FRENCH president Emmanuel Macron has warned that the coronavirus pandemic is likely to last until at least the summer of next year.
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New cases in France fell dramatically through May and June but have risen again in recent months following the easing of lockdown measures.
The country has seen its total case count rise by more than 40,000 on each of the last four days.
Speaking on Friday during a visit to a health centre, Macron said: "When I listen to the scientists, and the Scientific Council, we foresee [living with the virus] at best until next summer."
He added that new restrictions could be necessary, but that he would aim to introduce them in a targeted way.
Friday saw a 9pm-6am curfew expanded to cover two thirds of the country.
The measure will affect 46million people and is currently set to stay in place for the next six weeks.
Macron has said it will be relaxed once the daily infection rate falls back to between 3,000 and 5,000.
Epidemiologist Arnaud Fontanet, an advisor to Macron's government, said last week that the second wave of coronavirus was spreading faster than the first.
"The virus is circulating more quickly than in the spring," he said.
“And then there was one cold week in September and all the indicators went the wrong way again all over Europe.
“The virus spreads better in the cold because we live more inside.
"Hospitals and medical staff will find themselves in a situation they've already known.”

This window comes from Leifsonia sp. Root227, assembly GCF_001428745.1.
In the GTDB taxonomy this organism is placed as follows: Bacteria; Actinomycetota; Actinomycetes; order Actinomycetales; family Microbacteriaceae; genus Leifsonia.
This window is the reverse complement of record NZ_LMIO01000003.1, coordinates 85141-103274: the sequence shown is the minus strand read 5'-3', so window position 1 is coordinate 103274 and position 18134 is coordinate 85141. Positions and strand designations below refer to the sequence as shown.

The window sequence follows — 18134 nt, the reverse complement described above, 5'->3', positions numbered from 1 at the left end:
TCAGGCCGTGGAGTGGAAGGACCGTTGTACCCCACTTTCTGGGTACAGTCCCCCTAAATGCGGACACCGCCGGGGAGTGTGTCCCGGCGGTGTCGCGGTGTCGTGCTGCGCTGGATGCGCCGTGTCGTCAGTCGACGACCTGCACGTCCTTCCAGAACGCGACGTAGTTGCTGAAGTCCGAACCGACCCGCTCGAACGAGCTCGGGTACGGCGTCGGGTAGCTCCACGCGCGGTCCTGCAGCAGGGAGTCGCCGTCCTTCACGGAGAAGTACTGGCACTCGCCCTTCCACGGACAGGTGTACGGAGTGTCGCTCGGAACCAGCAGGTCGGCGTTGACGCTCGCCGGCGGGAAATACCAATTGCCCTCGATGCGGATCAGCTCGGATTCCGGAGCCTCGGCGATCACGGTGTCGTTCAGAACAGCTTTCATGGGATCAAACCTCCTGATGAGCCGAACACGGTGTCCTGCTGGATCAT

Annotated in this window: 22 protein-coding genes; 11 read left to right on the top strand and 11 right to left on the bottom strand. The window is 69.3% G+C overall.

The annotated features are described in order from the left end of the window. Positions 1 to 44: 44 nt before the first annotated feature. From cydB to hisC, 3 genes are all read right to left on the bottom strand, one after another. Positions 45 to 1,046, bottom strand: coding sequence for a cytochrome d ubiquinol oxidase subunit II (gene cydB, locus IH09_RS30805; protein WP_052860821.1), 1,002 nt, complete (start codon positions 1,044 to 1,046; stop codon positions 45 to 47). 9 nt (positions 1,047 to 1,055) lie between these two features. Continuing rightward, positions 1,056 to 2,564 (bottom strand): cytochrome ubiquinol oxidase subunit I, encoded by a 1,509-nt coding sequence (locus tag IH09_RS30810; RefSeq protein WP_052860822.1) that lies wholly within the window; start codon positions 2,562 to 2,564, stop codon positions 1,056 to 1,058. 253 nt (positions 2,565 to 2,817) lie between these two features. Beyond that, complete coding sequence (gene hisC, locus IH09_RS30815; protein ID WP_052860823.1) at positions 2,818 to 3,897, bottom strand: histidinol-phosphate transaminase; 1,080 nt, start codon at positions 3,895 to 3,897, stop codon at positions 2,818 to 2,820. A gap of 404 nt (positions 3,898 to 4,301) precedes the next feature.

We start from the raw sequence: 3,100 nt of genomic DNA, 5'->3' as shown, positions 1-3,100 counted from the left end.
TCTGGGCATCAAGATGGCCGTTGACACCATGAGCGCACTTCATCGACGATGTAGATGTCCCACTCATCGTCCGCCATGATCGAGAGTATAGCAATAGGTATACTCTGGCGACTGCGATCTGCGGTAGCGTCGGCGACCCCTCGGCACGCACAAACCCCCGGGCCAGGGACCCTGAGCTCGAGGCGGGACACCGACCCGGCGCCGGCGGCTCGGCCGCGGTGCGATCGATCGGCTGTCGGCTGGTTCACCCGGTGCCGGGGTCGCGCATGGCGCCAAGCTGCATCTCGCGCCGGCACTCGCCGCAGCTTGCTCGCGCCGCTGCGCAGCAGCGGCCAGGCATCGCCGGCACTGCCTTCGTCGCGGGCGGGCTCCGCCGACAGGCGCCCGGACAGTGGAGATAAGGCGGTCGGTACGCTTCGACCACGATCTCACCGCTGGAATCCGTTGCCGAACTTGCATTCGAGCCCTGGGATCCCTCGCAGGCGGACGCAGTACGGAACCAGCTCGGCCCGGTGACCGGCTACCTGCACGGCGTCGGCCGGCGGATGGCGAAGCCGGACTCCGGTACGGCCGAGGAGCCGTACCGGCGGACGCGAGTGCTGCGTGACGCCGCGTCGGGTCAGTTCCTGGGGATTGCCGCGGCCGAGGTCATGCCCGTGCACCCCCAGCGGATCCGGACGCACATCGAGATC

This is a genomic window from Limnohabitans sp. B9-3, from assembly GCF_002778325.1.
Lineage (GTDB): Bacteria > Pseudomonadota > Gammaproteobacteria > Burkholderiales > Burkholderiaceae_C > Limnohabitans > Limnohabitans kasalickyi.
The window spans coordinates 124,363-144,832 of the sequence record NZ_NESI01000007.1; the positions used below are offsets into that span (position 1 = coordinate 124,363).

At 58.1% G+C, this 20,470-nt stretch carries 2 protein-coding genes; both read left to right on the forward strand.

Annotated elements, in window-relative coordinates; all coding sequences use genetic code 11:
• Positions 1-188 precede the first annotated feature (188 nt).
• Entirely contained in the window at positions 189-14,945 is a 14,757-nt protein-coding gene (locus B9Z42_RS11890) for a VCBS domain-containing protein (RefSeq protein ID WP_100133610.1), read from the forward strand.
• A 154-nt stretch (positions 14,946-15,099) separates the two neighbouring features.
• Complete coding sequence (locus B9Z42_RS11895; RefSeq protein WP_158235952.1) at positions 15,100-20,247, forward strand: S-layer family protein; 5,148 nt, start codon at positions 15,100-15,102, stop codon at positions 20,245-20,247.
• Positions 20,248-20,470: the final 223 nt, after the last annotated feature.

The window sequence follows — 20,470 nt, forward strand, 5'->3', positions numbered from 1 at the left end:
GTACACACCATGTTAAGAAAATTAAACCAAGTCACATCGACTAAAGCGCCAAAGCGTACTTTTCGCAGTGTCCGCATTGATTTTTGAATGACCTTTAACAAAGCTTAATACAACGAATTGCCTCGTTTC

He added that France was “facing a difficult period”.
SECOND WAVE 'NOW A REALITY'
Countries including Russia, Poland, Italy, and Switzerland have also recorded new daily case highs in the last week.
The Spanish government yesterday announced a second nationwide state of emergency following a spike in cases.
Spain has now recorded 1,110,372 since the start of the pandemic, making its outbreak the sixth-worst in the world.
The state of emergency, which took effect from last night, will require all regions except the Canary Islands to impose a nighttime curfew and limit social gatherings to six.
Travel between regions will also be banned.
It will initially last for two weeks, but Prime Minister Pedro Sanchez has called for parliament to approve its extension up to May 9.
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The measure will need parliamentary approval to last beyond 15 days.
"We are living in an extreme situation. It is the most serious health crisis in the last century," Mr Sanchez told a news conference following a cabinet meeting.
Speaking on Tuesday, Spanish health minister Salvador Illa said: “The second wave is no longer a threat, it is a reality."